Nobody makes a more convenient punching bag than a pundit. We're superficial, some people say. We're unaccountable, we're told. Or the most common insult of all: We're wrong. I could quibble with all of these assertions, but it remains true that any professional class needs outside criticism. And I pinch myself every day when I realize that people pay me to write what I think. I have no right to complain about anything.
In the interest of being of better service to you, dear readers, you who help me to put food on my family, here's an exercise in looking back on what I covered most in 2016 and considering where I was wrong, where I was right, and speculating about what's to come in 2017.
1. Global populism
This is the big one, the one that left almost the entire pundit class with egg on its face, starting with myself. Browsing through my 2016 columns on Donald Trump, my mix of incomprehension, high-wattage emotion, and bafflement is kind of embarrassing. I didn't believe he would win the Republican primary, and when he did, I didn't think he would win the White House. That almost everyone else screwed up on this is no excuse. I don't add any value to anyone when I go with the herd.
That said, I will readily claim that I correctly identified the underlying causes of Trump's success. Reform conservatives like myself have for years been warning that the Republican Party had been selling its working-class base short, and that it needed to embrace a working-class focused agenda for both policy and political reasons. Instead, this didn't happen, and it blew up in the GOP's face.
The wave of populism, of course, has been global. I also didn't think Brexit would happen (although I was right when I said that it wouldn't crater the British economy, despite countless elite warnings). Closer to home, I confidently confided to a friend that Nicolas Sarkozy would sweep the conservative primaries in France. Then, anti-incumbent fervor defenestrated him, as well as incumbent President François Hollande.
What does this wave of populism portend in 2017? Trump's temperament promises failure at many levels of government. Although with Trump, who knows? In the U.K., Brexit will keep grinding on, as the interminable negotiations about the highly technical business of disentangling Britain and the E.U. keep hogging the headlines. In France, although the conservative candidate remains the bookies' favorite, the French presidential election has been thrown wide open. Germany also has an election coming up, and for the first time in many years, Angela Merkel looks to be in trouble.
The key question is whether governing elites will gather some humility and realize that the way to defuse this populist wave is to eat some humble pie and regain the trust of the masses, rather than beat them down as a bunch of know-nothings. In the United States, restoring broad-based growth requires a mix of more redistributive fiscal policy with supply-side regulatory reform. In Europe, it requires a profound rethinking of how key European supranational institutions, especially the E.U. and monetary policy, work. I am not confident that either of these things will happen, and therefore I forecast more strange and painful populist upsets in 2017 and beyond.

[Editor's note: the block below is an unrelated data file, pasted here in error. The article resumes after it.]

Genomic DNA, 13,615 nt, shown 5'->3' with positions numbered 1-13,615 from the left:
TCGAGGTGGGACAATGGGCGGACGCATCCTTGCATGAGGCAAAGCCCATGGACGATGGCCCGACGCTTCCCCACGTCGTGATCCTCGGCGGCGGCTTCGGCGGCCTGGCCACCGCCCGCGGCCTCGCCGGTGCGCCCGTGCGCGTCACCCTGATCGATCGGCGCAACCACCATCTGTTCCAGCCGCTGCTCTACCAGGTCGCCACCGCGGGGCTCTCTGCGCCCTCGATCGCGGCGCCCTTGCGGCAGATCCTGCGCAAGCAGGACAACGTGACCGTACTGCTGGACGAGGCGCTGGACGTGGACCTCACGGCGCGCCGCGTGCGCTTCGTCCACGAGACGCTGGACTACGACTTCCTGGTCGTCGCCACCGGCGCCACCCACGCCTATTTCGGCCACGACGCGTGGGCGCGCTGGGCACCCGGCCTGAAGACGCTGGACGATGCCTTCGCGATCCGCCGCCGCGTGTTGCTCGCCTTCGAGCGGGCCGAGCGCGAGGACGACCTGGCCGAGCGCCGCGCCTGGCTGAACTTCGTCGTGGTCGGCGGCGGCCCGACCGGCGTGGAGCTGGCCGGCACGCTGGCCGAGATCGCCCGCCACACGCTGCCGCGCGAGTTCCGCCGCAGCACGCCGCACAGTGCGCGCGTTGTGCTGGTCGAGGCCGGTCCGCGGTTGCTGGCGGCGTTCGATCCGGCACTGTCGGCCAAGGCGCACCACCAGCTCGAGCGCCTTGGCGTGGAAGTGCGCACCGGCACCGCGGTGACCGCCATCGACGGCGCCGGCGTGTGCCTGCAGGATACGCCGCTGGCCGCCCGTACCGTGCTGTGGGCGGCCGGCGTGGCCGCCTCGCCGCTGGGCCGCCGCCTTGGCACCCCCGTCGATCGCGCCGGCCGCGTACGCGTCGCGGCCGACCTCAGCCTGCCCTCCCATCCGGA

2. Catholicism in France
One thing I got right was the rise of Catholicism in France, both as a social and political phenomenon. In one of the world's most secular and socially liberal countries, where Catholicism (except in its most watered-down forms) has been proclaimed moribund for decades, this is quite a shift. François Fillon won this year's conservative primaries in a striking upset that was prompted in part by his support from Catholics.
Meanwhile, the National Front's Marine Le Pen seems determined to antagonize Catholic voters, doubling down on her hard-line secularist rhetoric and her abortion flip-flop. I suspect she reasons that, with Fillon in the race, Catholics aren't going to vote for her anyway, but I think that will cost her votes and possibly split her party, which does have a sizeable conservative Catholic wing led by her telegenic and crafty niece Marion.
What will happen next with the Catholic wave in France, spiritually, socially, and politically? The new generation of French Catholics are heart-on-their-sleeve radicals. If Fillon wins, as seems most likely, what will they do once he inevitably betrays them? Will they retreat from politics once again? Shift to the National Front? Do something even more strange? Catholicism transformed France once before, and it has the potential to do it again. For many reasons, personal and political, I will be watching this with trepidation in 2017 — and hoping to affect it.
3. Prayer and forgiveness
In 2016, I started praying more regularly, and it has changed my life. Pope Francis also dedicated 2016 as a Year of Mercy for the Catholic Church. While I have questioned some of this Pope's moves, I will remain grateful to him for putting the theme of mercy at the heart of his pontificate, and trying to remind as many people as possible that the Christian God is a God of mercy. This year, I have had occasions to exercise mercy, and it has proved a source of strength and peace.
If you care about the state of the world, by all means follow politics and be active in politics. But please, in 2017, cultivate a deeper spirituality, cultivate kindness and moral courage, and cultivate mercy. These are the only things that can truly change the world for the better.